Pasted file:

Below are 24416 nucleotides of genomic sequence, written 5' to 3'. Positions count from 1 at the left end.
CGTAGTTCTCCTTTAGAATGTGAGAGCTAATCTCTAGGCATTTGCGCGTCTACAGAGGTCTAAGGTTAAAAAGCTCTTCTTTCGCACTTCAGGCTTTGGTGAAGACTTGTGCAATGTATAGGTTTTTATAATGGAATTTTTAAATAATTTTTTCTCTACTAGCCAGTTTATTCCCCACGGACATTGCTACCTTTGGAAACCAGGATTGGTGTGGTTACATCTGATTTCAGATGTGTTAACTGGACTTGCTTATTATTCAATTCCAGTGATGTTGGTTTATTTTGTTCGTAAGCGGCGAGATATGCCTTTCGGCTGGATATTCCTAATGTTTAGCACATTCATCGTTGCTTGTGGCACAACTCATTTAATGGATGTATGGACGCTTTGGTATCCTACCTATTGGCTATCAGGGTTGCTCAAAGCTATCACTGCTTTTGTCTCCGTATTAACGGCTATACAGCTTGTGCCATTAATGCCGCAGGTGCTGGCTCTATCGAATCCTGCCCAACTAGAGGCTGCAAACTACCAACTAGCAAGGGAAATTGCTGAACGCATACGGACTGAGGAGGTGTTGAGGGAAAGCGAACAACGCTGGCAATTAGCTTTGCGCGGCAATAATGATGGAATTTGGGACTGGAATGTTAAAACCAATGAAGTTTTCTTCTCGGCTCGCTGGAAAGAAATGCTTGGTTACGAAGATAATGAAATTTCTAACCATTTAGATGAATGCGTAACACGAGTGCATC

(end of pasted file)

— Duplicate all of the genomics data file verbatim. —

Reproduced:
Below are 24416 nucleotides of genomic sequence, written 5' to 3'. Positions count from 1 at the left end.
CGTAGTTCTCCTTTAGAATGTGAGAGCTAATCTCTAGGCATTTGCGCGTCTACAGAGGTCTAAGGTTAAAAAGCTCTTCTTTCGCACTTCAGGCTTTGGTGAAGACTTGTGCAATGTATAGGTTTTTATAATGGAATTTTTAAATAATTTTTTCTCTACTAGCCAGTTTATTCCCCACGGACATTGCTACCTTTGGAAACCAGGATTGGTGTGGTTACATCTGATTTCAGATGTGTTAACTGGACTTGCTTATTATTCAATTCCAGTGATGTTGGTTTATTTTGTTCGTAAGCGGCGAGATATGCCTTTCGGCTGGATATTCCTAATGTTTAGCACATTCATCGTTGCTTGTGGCACAACTCATTTAATGGATGTATGGACGCTTTGGTATCCTACCTATTGGCTATCAGGGTTGCTCAAAGCTATCACTGCTTTTGTCTCCGTATTAACGGCTATACAGCTTGTGCCATTAATGCCGCAGGTGCTGGCTCTATCGAATCCTGCCCAACTAGAGGCTGCAAACTACCAACTAGCAAGGGAAATTGCTGAACGCATACGGACTGAGGAGGTGTTGAGGGAAAGCGAACAACGCTGGCAATTAGCTTTGCGCGGCAATAATGATGGAATTTGGGACTGGAATGTTAAAACCAATGAAGTTTTCTTCTCGGCTCGCTGGAAAGAAATGCTTGGTTACGAAGATAATGAAATTTCTAACCATTTAGATGAATGCGTAACACGAGTGCATC